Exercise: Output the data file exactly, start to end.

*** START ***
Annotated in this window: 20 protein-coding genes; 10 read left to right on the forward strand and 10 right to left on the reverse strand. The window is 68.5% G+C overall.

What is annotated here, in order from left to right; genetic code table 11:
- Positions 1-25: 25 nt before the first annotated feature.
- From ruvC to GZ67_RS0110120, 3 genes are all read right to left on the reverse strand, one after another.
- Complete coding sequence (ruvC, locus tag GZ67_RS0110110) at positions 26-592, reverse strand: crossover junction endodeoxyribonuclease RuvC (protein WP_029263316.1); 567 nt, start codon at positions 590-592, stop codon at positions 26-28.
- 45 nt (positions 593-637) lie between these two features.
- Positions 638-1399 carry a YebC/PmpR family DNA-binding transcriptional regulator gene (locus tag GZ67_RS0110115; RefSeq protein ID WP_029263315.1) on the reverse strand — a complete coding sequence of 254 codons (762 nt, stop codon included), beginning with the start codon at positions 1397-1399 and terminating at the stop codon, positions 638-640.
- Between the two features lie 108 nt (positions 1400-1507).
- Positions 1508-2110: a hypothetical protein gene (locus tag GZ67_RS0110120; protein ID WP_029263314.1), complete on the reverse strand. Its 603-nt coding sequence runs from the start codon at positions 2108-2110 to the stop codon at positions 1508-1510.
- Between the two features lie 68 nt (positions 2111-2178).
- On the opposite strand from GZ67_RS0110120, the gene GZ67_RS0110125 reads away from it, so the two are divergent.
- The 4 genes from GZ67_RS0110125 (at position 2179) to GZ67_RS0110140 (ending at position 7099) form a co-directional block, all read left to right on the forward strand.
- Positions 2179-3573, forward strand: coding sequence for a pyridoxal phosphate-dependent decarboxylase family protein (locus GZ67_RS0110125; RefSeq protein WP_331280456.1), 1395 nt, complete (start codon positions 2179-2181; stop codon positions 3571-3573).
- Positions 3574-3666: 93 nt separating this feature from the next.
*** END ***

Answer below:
Annotated in this window: 20 protein-coding genes; 10 read left to right on the forward strand and 10 right to left on the reverse strand. The window is 68.5% G+C overall.

What is annotated here, in order from left to right; genetic code table 11:
- Positions 1-25: 25 nt before the first annotated feature.
- From ruvC to GZ67_RS0110120, 3 genes are all read right to left on the reverse strand, one after another.
- Complete coding sequence (ruvC, locus tag GZ67_RS0110110) at positions 26-592, reverse strand: crossover junction endodeoxyribonuclease RuvC (protein WP_029263316.1); 567 nt, start codon at positions 590-592, stop codon at positions 26-28.
- 45 nt (positions 593-637) lie between these two features.
- Positions 638-1399 carry a YebC/PmpR family DNA-binding transcriptional regulator gene (locus tag GZ67_RS0110115; RefSeq protein ID WP_029263315.1) on the reverse strand — a complete coding sequence of 254 codons (762 nt, stop codon included), beginning with the start codon at positions 1397-1399 and terminating at the stop codon, positions 638-640.
- Between the two features lie 108 nt (positions 1400-1507).
- Positions 1508-2110: a hypothetical protein gene (locus tag GZ67_RS0110120; protein ID WP_029263314.1), complete on the reverse strand. Its 603-nt coding sequence runs from the start codon at positions 2108-2110 to the stop codon at positions 1508-1510.
- Between the two features lie 68 nt (positions 2111-2178).
- On the opposite strand from GZ67_RS0110120, the gene GZ67_RS0110125 reads away from it, so the two are divergent.
- The 4 genes from GZ67_RS0110125 (at position 2179) to GZ67_RS0110140 (ending at position 7099) form a co-directional block, all read left to right on the forward strand.
- Positions 2179-3573, forward strand: coding sequence for a pyridoxal phosphate-dependent decarboxylase family protein (locus GZ67_RS0110125; RefSeq protein WP_331280456.1), 1395 nt, complete (start codon positions 2179-2181; stop codon positions 3571-3573).
- Positions 3574-3666: 93 nt separating this feature from the next.